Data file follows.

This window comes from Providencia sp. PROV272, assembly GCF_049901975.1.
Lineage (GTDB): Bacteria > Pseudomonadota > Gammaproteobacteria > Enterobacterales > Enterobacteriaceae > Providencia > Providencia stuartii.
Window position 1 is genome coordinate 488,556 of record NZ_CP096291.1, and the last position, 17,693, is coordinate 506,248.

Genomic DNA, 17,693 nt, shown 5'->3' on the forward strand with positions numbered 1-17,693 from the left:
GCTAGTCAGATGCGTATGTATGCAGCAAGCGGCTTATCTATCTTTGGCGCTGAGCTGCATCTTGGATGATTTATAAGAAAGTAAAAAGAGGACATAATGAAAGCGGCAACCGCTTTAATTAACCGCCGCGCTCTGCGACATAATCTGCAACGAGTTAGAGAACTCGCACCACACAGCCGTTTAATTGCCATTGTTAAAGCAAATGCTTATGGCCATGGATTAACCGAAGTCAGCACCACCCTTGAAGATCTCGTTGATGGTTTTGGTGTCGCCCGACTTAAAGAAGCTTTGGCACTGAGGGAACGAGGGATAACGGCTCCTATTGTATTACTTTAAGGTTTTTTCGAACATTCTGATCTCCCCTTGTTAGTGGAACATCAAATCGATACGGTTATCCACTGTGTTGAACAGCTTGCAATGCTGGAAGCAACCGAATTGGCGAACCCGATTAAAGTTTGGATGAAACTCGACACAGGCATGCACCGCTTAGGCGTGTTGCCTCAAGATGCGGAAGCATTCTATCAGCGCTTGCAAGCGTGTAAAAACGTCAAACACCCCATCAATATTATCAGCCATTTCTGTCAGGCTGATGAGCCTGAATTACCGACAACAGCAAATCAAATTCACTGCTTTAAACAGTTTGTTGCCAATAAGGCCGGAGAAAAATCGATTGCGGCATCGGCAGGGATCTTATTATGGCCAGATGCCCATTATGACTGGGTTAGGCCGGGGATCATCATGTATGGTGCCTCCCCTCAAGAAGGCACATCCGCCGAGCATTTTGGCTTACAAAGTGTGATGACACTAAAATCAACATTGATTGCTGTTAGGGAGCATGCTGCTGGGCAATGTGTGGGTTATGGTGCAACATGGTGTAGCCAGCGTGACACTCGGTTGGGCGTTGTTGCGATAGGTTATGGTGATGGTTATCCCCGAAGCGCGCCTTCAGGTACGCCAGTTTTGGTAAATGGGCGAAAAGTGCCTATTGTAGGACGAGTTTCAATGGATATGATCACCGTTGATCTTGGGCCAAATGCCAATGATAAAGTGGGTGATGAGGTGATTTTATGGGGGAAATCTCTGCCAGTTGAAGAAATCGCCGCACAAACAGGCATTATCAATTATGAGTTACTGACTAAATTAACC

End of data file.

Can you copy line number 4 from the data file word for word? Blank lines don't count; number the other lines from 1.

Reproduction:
Genomic DNA, 17,693 nt, shown 5'->3' on the forward strand with positions numbered 1-17,693 from the left: